Tauride Garden or, as it’s called in Russian “Tavrichesky Sad” is the first landscape park in Saint Petersburg. It was created in the 1780s during the reign of Catherine the Great, and was considered the most beautiful park in the Northern capital. Empress said that it was a perfect place for strolls, especially during spring and autumn.
Until 1861, Tauride Garden was accessible only for Imperial family members and their guests. Thanks to careful attention and maintenance, the garden became a true paradise. There were no buildings, apart from small gazebos for storing boats. The place was covered with water and meadows, as well as tiny hills, groups of trees and bushes.
Origins of the Tauride Garden
In 1783, Crimean Khanate became a part of Russia as a result of the military campaign, governed by Grigory Potemkin. Catherine the Great granted him the title of Field Marshal, and later – the title of Knyaz Tavrichesky. Apart from that, the Empress presented Potemkin a palace, called Tauride Palace. By the way, Tauride was the old name of Crimean peninsula.
At that time, many people thought that Potemkin has done more to Russia in the south, than Peter the Great – in the north. Unfortunately, Grigory Potemkin lived in the palace a bit over one year. In October 1791, at the age of 52 he passed due to fever. Some say, that he was poisoned by one of Catherine’s favorites.
After Potemkin’s death, the park and palace became a part of treasury, and later Catherina II turned them into her own residence, where she loved to stay during the last years of her life.
Bird-eye view on the Tauride garden. Source >
“Tauride” title existed until 1932. In honor of preterm completion of the first five-year plan for the national economy of the Soviet Union, the Tauride garden was renamed to the “Park of Culture and Rest of the First Five-Year Plan”. Later it was also called “The City Children’s Park”.
Design and layout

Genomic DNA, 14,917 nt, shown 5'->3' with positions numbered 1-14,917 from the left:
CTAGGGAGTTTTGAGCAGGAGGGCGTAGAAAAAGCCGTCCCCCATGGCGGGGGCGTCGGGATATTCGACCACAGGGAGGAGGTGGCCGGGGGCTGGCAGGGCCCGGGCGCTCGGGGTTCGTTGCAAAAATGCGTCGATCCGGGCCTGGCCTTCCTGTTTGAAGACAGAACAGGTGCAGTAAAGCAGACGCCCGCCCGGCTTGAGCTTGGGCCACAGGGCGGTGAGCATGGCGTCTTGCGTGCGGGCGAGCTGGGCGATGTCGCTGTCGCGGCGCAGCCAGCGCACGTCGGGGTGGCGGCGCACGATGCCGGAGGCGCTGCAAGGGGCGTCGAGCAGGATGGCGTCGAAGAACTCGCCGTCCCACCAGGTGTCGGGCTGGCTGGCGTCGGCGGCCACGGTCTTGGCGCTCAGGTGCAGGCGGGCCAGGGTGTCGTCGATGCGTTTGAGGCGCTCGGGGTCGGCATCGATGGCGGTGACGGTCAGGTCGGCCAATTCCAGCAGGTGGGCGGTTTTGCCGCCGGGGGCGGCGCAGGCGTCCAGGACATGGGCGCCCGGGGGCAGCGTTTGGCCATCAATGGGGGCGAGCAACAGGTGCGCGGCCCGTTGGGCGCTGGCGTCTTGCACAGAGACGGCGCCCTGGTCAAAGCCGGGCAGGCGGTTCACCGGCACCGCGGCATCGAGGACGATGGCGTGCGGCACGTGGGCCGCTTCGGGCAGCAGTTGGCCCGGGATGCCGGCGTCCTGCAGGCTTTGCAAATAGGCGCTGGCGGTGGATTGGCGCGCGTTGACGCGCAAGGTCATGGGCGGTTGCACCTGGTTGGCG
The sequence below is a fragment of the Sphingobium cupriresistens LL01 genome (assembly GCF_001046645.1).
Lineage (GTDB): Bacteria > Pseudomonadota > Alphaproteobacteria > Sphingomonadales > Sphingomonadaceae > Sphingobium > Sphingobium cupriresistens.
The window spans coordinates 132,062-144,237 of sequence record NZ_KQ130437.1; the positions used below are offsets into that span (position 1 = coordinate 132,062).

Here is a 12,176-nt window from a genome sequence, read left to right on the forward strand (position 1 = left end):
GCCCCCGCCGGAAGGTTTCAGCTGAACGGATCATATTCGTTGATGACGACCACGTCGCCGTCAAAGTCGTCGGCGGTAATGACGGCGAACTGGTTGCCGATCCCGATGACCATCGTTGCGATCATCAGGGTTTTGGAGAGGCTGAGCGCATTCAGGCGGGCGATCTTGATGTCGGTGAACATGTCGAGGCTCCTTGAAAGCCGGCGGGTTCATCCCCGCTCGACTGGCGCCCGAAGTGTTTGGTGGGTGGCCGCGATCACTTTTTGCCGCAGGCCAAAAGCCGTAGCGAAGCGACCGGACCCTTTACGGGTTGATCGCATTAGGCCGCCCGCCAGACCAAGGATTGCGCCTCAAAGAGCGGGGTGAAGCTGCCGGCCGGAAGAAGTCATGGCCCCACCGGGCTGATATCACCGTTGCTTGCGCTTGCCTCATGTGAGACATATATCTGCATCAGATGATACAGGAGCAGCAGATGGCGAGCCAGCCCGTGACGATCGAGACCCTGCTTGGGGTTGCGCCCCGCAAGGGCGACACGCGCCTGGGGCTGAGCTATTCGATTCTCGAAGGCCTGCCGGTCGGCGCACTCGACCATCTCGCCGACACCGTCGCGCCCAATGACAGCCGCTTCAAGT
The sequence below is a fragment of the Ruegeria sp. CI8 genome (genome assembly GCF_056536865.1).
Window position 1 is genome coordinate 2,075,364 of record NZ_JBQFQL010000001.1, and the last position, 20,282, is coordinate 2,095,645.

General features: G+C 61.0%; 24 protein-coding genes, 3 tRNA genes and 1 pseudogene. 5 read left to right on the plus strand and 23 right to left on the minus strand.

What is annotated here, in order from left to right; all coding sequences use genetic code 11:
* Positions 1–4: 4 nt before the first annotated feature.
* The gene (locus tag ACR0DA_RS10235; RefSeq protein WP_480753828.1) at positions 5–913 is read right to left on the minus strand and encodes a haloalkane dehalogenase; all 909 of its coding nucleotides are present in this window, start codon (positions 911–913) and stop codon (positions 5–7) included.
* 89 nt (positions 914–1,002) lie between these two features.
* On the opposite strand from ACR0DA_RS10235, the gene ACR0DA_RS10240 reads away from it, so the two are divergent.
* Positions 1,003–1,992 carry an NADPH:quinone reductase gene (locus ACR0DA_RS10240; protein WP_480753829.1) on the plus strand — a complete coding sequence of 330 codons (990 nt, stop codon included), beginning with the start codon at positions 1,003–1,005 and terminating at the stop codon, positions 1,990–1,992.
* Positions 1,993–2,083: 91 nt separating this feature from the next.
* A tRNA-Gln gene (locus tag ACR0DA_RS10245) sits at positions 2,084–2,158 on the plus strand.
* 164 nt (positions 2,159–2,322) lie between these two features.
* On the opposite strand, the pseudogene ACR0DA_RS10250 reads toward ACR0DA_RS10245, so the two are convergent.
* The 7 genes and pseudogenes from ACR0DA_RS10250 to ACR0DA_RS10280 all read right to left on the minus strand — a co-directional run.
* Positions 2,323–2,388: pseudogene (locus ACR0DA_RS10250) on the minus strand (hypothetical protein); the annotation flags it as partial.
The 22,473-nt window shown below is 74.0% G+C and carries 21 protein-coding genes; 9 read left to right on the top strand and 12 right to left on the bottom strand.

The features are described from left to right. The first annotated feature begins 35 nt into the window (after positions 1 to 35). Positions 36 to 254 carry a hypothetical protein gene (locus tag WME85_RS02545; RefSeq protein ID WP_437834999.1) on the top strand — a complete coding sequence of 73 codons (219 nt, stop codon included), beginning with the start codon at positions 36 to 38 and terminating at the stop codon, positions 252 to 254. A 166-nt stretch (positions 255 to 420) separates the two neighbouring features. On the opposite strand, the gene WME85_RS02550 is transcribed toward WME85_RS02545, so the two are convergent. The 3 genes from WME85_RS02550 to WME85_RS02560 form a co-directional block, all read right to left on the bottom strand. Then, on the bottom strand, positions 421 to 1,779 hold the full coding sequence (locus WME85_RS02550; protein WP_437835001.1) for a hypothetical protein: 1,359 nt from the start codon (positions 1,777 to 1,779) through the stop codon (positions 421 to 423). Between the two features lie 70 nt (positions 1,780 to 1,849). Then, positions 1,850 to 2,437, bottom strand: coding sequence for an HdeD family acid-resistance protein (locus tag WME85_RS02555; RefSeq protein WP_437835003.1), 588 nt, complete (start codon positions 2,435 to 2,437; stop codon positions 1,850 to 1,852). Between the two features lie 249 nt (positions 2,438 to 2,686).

The landscape garden was created together with the construction of the palace in 1783-1789. It was designed by a gardener William Guld. The trees were mainly brought from England. The park had artificial ponds, channels and hills, all beautifully decorated. There were swans and peacocks, and in the orangery specialists cultivated watermelons and melons, peaches, apricots and pineapples.
There were two island on the Large pond. They were connected with a bridge by the inventor Ivan Kulibin. On the shore of the pond, decorators built a gazebo “The Admiralty” for storing boats.
Interestingly, in 1815, the first Russian steamboat “Elizabeth” was tested on the pond of the Tauride garden. It was not a huge ship, but later it had a voyage with 13 passengers on to Kronstadt.
Imperial park was open to everyone in June 1861. Since it turned public, the garden became a entertaining platform with many activities for children, such as riding a camel in summer and sledging and skating in winter. A restaurant opened in the Admiralty gazebo, but in 1865 as a cause of fire, it burnt. Instead a two-floor pavilion was built there.
Initially, the park was surrounded by a ditch and a log fence. In 1869, a cast-iron fence of 190 cm replaced that hedge. The fence, you can see these days, was created in Saint Petersburg by the architect Alexander Bruni.
One of the most popular places of the Tauride garden is a small area, surrounded by bushes, with a pool in the centre. Right in the middle of the pool, there’s a sculptural fountain “A Boy with a Duck”. The composition was created in 1910 by Bruni, as well. However, in 2008 the original statue was stolen and a year later, its copy appeared on the spot.
Orangery of the Tauride garden. Source >
During the flood of 1924 and the years of the Siege, the Tauride garden fell into decay. It was badly damaged during the Great Patriotic war. Its reconstruction took place in the end of the 90s and the beginning of the 2000s.
Orangery of the Tauride garden
Tauride garden is over 200 years old, and over the time its layout has changed several times. For instance, in 1935, an orangery from Tsarskoe Selo was moved to the place of the former Palm orangery. Nowadays, it is open for visitors. It is a small oasis of the greens with a range exotic plants and trees. There you can rest from the city hassle and visit an exhibition, a flower shop, as well as a cafe and a music hall.
Thanks to over 25 movies shot in the orangery, it has become a popular tourist attraction of Saint Petersburg.
|Garden is open|
|Orangery is open|
|Metro / Subway|
|Shpalernaya Street/ Tschaikovskogo Street||46, 136|
|Shpalernaya Street/ Tschaikovskogo Street||K-76|